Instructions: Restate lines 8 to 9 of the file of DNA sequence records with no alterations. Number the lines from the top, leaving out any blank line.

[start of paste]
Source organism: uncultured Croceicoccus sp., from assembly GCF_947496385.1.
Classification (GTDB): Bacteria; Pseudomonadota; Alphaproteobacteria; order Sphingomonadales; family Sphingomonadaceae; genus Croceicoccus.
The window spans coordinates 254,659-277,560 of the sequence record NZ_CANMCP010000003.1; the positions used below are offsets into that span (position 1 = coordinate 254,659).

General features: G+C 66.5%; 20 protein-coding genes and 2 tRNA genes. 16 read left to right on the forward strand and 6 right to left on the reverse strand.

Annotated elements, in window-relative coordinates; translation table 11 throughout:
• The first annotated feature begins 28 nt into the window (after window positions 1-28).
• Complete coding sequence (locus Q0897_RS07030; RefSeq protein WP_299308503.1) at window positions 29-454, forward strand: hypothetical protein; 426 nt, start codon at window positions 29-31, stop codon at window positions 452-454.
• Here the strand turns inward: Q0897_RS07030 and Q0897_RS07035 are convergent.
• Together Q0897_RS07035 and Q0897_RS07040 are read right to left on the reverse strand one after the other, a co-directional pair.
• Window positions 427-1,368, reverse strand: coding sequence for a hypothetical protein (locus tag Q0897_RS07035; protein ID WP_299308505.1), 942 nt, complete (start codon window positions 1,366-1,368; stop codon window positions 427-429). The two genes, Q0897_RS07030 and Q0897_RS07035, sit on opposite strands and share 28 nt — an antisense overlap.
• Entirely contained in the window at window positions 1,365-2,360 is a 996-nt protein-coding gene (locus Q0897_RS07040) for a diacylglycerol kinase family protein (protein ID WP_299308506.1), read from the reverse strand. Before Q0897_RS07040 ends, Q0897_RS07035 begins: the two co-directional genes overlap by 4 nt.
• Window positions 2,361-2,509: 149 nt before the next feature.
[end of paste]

• Here the strand turns inward: Q0897_RS07030 and Q0897_RS07035 are convergent.
• Together Q0897_RS07035 and Q0897_RS07040 are read right to left on the reverse strand one after the other, a co-directional pair.